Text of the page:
#158 When Harry Met Sally…
(1989, Rob Reiner)
“Men and women can’t be friends because the sex part always gets in the way”
Valentine’s Day! Unlike last year, where I completely skipped over Valentine’s Day and went ahead and reviewed Inception instead (most romantic movie ever, surely), this year I went out of my way to get an appropriate review up. I turned to one of the most iconic and well-known romantic comedies of all-time, When Harry Met Sally.
Harry Burns (Billy Crystal) and Sally Albright (Meg Ryan) first meet when a mutual friend suggests they share a car on their long drive to New York. The drive is awkward, and they argue over the idea that men and women can’t be friends due to “the sex thing” always causing a problem. They go their separate ways and over the years, they bump into each other a few times before eventually becoming friends later on in life. But was Harry right and will their friendship be tested due to “the sex thing”?
I went into When Harry Met Sally seriously expecting to hate it immensely. I’m not a massive fan of romantic comedies, especially romantic comedies that presume certain things about men and women, as if each sex is some kind of autonomous unit or hive mind. When Harry Met Sally fits right into this category most of the time, so I genuinely wasn’t expecting to enjoy it.
And initially, I didn’t. Harry came off as an irritating character, and the dialogue felt like it was trying too hard to be funny while leaning too heavily on stereotypes. Much of the car ride from Chicago from New York seemed to suffer too much from feel-good eighties movie syndrome, where everything felt like a squeaky clean and unrealistic version of reality scored by overly jaunty music.
But then I warmed to it. The thing that immediately began to draw me in was Sally. While I found Billy Crystal as Harry initially irritating, I was annoyed by only one thing with Sally – her need to be ultra-specific about ordering food. But once that quality sank into the background, she became a very likeable character, and I loved how well played she was by Meg Ryan.
The movie also got pretty funny too. It took a while, but eventually I found myself laughing at several scenes as the movie started picking up when the duo’s friendship kicks off. I began to care about the characters and even began to like Harry, a character who I initially found to be obnoxious. It ends up becoming a very charming little movie and I found myself liking it.
That said, the movie is pretty much fluff and this becomes obvious as we get closer to the ending. It’s overly sentimental and never really loses that eighties-style, rose-tinted feel-good vibe even as it becomes more entertaining. The plot isn’t really anything stellar, and says very little. It also can’t decide if it wants to challenge or reinforce the idea of men and women being incapable of being just friends, and it feels a little clumsy as a result.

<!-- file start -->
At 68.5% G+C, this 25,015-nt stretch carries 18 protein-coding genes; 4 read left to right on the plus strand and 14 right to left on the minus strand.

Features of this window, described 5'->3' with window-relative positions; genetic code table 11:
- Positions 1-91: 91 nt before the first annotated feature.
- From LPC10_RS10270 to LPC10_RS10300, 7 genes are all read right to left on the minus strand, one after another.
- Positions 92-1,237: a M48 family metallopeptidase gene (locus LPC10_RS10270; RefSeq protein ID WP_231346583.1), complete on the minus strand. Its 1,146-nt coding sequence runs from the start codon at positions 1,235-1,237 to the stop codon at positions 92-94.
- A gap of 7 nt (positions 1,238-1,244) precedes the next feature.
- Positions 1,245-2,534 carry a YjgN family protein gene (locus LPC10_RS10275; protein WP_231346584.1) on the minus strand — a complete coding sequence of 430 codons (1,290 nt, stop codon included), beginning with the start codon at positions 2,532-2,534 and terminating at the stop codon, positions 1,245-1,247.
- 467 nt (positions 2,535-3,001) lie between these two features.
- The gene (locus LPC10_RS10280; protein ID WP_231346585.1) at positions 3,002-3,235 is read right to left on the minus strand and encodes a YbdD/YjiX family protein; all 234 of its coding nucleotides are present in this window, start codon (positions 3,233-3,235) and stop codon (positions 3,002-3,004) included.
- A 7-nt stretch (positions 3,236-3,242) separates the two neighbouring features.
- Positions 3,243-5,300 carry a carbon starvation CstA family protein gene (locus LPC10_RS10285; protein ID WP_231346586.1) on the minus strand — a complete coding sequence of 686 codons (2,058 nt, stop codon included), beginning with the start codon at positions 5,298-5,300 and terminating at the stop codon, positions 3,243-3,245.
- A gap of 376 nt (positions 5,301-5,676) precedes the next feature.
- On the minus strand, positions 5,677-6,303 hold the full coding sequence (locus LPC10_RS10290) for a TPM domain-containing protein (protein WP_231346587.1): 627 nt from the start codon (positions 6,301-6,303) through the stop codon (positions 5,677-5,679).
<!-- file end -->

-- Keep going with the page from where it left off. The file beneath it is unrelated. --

So basically, it’s a romantic comedy. Admittedly, these movies are never known for setting the world alight, so it’s more of a symptom of its genre than the film being inherently bad. It’s certainly a damn sight more entertaining than more recent Jennifer Aniston vehicles or the likes of What To Expect When You’re Expecting. It doesn’t challenge the genre at all, but it certainly shows that you can make a good film within this template.
In short, it’s a very safe movie. Doesn’t break new ground, doesn’t draw too much attention to itself, starts off very slow and stereotypically, but does prove to be entertaining. Something to curl up with for Valentine’s Day? Sure. And certainly a better choice than Happy Together.
Starring Billy Crystal, Meg Ryan, Carrie Fisher & Bruno Kirby
Written by Nora Ephron
Produced by Rob Reiner, Andrew Scheinmann & Nora Ephron
Music by Marc Shaiman & Henry Connick Jr.
Cinematography by Barry Sonnenfeld
Edited by Robert Leighton
Favourite Scene: When Harry and Sally decide to try and pair each other up with their respective best friends, backfiring spectacularly when the friends end up getting together with each other instead.
Scene That Bugged Me: It kept bugging me how quickly people seemed to get married in this universe. Two weeks, three months, what is this?!
Watch it if: You like some charming eighties fluff
Avoid it if: You like a little more realism in your rom-coms (in which case, you’re naïve)
Avoid this review if: You’re disappointed that I didn’t once mention the famous fake orgasm scene
Posted on February 14, 2013, in 1980s, Comedy, Romance and tagged billy crystal, bruno kirby, carrie fisher, eighties, meg ryan, rob reiner, rom com, romantic comedy, valentines day, when harry met sally. Bookmark the permalink. 1 Comment.